Play Live Radio
Next Up:
Available On Air Stations

General Assembly Votes to Rename Jefferson Davis Highway

Street signs
Lawmakers voted to strip Jefferson Davis' name from Route 1 in Virginia, as the state continues to reckon with its Confederate past. (Photo: Roberto Roldan/VPM News)

By January, no section of Route 1 in Virginia will be named Jefferson Davis Highway.

The General Assembly gave final approval on Tuesday to a bill, sponsored by Del. Joshua Cole (D-Fredericksburg), that would rename Route 1 to “Emancipation Highway.” The bill includes a clause delaying its impact until the start of 2022.

Cole said this was intended to give localities enough time to vote on their own name, if they don’t like one state lawmakers have chosen.

“All we are saying is ‘You have until the end of this year to pick a new name, otherwise we will pick one for you,’” he said.

Many localities have already moved away from the “Jefferson Davis Highway” name in recent years as communities across the South grapple with the legacy of the Confederacy and Lost Cause. Davis was president of the short-lived Confederate States of America.

Officials in Alexandria and Fairfax County voted to change the name to Richmond Highway in 2018 and 2019, respectively.

Other localities are already in the process of changing the name and are awaiting final approval. 

The city of Richmond voted earlier this year to give its portion of Route 1 the same name, although the street signs have yet to be changed. Prince William County’s application for renaming a 12-mile stretch to Richmond Highway was approved by Virginia Commonwealth Transportation Board last November. In the Richmond region, only Chesterfield County still keeps the Jefferson Davis name.

Local governments will be asked to foot the bill for renaming, with cost estimates ranging from $18,000 in Caroline County to $373,000 in Chesterfield County.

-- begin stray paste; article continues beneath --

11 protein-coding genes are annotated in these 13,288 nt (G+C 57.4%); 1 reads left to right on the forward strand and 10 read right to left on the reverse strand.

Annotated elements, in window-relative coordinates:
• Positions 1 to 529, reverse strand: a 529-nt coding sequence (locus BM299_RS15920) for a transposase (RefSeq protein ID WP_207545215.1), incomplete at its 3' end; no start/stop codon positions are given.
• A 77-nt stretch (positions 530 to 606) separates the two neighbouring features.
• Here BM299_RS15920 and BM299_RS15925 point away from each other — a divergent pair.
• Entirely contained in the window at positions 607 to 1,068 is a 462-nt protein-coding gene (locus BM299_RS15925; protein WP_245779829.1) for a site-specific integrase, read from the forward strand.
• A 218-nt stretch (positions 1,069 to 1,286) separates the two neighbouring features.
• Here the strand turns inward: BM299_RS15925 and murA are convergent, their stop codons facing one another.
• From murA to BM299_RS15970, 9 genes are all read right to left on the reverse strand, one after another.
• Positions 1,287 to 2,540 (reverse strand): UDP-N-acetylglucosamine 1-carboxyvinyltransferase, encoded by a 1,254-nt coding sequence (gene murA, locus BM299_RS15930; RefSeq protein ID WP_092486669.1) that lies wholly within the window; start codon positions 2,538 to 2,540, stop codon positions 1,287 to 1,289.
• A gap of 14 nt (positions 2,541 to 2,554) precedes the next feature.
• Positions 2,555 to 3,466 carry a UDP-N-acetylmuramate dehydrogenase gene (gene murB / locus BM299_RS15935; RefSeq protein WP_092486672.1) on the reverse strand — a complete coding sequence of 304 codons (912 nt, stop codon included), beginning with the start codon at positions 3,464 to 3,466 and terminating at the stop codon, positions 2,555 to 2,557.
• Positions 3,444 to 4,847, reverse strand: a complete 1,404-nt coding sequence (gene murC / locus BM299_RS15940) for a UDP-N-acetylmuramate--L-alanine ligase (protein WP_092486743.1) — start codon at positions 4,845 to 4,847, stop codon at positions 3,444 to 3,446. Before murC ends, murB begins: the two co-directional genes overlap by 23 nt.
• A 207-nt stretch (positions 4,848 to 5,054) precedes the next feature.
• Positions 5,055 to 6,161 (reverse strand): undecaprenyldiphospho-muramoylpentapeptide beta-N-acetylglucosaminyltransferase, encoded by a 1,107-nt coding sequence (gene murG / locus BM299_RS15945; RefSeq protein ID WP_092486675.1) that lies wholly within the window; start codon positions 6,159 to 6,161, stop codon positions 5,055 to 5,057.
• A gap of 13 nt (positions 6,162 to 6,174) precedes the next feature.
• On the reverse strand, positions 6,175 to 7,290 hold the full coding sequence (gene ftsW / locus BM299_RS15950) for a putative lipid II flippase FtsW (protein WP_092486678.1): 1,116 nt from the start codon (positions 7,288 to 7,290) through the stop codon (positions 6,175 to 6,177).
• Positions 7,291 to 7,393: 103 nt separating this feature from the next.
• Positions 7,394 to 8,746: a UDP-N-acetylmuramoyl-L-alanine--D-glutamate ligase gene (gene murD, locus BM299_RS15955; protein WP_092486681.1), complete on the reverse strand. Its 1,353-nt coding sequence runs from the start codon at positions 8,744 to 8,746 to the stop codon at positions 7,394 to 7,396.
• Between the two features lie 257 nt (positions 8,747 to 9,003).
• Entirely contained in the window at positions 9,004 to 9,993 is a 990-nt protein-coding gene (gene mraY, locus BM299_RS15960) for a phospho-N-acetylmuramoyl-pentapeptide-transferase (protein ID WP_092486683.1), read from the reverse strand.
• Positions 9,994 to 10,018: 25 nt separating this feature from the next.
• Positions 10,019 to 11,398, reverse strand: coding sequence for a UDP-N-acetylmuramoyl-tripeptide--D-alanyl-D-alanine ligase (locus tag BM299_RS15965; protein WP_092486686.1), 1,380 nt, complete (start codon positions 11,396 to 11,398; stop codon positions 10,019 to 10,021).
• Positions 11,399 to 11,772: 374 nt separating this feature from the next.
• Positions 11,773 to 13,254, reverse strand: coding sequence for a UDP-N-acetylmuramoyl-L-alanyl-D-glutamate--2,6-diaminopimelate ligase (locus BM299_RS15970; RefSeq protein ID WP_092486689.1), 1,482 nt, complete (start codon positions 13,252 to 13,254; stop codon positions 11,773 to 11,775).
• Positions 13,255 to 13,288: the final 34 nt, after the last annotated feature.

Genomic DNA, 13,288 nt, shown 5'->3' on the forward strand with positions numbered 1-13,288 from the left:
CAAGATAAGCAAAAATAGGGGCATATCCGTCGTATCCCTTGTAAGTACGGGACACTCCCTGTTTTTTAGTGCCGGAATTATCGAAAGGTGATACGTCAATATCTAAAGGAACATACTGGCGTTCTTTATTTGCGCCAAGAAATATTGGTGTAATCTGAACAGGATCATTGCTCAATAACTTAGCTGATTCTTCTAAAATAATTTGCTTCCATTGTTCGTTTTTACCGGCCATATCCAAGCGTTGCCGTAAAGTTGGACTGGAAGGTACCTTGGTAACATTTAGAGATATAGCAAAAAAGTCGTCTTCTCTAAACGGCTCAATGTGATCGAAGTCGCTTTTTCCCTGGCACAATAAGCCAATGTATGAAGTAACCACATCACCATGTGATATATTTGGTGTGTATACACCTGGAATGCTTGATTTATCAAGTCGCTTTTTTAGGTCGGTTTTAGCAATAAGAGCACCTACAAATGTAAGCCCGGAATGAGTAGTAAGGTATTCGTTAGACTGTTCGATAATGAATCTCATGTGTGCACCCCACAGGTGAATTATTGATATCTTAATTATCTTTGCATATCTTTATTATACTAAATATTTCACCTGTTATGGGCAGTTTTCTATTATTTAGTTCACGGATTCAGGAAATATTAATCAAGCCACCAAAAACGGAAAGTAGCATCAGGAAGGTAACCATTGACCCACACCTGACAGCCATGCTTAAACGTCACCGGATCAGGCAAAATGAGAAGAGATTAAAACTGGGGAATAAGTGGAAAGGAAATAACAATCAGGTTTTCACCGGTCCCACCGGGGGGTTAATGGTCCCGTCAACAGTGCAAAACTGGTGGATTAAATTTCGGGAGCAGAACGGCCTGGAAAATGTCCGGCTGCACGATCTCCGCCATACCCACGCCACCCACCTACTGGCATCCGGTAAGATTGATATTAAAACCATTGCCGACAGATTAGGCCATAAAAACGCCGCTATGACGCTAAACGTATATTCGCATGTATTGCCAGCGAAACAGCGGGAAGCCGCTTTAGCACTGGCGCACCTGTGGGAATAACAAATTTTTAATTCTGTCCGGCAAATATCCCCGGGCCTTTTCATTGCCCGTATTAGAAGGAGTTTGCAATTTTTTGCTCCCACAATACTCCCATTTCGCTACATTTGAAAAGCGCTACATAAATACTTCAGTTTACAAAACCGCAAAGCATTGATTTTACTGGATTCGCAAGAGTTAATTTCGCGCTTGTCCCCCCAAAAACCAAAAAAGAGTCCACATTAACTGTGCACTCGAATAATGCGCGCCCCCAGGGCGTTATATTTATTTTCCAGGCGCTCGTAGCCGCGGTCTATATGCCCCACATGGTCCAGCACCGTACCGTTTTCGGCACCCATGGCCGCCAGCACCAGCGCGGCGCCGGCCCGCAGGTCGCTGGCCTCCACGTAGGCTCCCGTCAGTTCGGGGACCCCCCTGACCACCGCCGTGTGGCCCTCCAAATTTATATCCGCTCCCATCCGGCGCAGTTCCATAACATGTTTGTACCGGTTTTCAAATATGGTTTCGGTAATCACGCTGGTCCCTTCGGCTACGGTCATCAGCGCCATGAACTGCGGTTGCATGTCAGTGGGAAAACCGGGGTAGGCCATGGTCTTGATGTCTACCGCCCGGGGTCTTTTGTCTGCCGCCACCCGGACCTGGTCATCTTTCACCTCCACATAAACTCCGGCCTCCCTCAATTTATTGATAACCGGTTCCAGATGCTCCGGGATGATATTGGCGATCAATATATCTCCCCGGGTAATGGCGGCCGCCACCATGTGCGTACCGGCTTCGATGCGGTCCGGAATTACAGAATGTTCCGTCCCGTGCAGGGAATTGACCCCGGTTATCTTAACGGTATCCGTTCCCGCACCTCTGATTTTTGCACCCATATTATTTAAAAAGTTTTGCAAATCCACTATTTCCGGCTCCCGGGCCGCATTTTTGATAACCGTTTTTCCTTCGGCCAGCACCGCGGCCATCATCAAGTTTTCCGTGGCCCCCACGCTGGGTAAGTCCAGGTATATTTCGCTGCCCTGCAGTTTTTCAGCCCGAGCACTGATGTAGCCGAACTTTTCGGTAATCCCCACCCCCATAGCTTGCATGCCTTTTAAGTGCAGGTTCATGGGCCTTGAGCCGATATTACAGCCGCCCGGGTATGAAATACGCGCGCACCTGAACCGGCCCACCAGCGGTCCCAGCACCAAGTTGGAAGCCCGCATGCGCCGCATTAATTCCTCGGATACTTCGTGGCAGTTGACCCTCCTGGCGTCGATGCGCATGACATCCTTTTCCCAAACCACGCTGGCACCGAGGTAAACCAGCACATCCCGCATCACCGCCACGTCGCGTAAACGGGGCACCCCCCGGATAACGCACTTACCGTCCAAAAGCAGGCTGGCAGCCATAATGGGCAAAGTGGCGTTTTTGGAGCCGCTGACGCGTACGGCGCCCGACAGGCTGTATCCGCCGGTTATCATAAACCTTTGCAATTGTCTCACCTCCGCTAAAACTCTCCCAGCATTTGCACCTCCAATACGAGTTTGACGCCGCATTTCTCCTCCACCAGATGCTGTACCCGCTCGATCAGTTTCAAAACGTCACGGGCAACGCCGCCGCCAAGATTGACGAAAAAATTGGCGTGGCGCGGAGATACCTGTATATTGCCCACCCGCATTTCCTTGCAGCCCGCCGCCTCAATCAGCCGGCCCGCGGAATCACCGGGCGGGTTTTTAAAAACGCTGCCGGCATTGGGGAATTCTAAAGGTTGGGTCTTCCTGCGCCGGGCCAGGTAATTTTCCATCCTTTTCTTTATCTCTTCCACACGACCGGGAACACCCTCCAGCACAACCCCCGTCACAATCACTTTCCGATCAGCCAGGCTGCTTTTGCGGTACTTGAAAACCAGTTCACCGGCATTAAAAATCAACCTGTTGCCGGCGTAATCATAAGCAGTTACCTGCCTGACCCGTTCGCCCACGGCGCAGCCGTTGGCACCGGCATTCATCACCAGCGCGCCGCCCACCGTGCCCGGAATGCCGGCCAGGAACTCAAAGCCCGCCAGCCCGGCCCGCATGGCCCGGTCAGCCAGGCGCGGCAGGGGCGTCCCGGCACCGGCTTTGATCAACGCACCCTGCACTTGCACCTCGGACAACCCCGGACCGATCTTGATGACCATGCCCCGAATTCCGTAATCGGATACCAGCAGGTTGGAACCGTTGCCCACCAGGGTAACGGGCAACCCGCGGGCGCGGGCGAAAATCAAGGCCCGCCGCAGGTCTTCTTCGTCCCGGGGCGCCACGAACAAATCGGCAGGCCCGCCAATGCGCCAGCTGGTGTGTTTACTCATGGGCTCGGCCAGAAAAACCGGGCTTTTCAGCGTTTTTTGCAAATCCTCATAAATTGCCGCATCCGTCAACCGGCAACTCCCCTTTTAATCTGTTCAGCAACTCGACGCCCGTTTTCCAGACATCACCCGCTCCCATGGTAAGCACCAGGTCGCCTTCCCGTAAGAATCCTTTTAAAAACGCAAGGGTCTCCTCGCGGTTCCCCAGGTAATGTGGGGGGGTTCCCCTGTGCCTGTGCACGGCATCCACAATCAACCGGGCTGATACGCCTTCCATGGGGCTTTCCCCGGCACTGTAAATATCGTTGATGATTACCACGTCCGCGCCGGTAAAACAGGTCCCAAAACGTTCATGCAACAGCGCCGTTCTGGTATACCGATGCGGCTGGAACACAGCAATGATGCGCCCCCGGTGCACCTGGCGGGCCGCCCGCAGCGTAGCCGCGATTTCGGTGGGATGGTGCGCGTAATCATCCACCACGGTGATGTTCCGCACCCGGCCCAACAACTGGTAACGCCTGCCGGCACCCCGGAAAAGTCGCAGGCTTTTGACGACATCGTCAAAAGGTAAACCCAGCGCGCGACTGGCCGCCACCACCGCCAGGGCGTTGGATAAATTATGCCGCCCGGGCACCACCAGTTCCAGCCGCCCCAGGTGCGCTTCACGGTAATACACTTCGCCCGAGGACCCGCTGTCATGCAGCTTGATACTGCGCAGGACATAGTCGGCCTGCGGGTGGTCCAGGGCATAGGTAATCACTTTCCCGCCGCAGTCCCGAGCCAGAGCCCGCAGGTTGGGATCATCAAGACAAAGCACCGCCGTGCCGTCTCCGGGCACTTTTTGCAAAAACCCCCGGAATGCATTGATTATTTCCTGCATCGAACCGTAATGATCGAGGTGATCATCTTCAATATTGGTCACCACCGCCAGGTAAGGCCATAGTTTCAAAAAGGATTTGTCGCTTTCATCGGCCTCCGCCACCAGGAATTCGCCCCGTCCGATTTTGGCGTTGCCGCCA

It’s also likely the process laid out by the General Assembly will result in Route 1 taking on different names in different parts of Virginia. Asked if that could cause any confusion, Jo Anne Maxwell, head of legislative affairs for the Virginia Department of Transportation, said the state isn’t concerned.

“In Henrico County Route 1 is called Brook Road and in Hanover it’s called Washington Highway,” Maxwell said. “So, they are already different names and I’ve never heard complaints about confusion.”

Proponents of the name change have said the time is past due to remove Davis from a place of honor, given that his name and rabid support of slavery are now widely considered offensive.

Only one person spoke in opposition to Cole’s bill as it moved through the General Assembly’s committee process.

Robert Lamb, a resident of Spotsylvania County, told the Senate Transportation Committee that he thinks the bill would be a “nuisance and a cost inconvenience” for businesses and residents along Route 1 who may need to change stationary or business cards. He also said he didn’t support the state exercising control over local governments.

“A lot of localities have chosen, for whatever reason, not to [rename], so why in the world would you impose a fake dictate on them,” he said.

In response, Sen. Scott Surrovell (D-Fairfax) said he believed the bill was “appropriate,” because it gives localities time to decide a new name for themselves. He pointed out that it was the General Assembly, not localities, who memorialized Route 1 as Jefferson Davis Highway in 1922 at the request of the United Daughters of the Confederacy.

“What the General Assembly giveth, the General Assembly can taketh away,” he said.

CORRECTION: An earlier version of this story incorrectly said the clause takes place in 2021; it should have said 2022. It's been updated.

Related Stories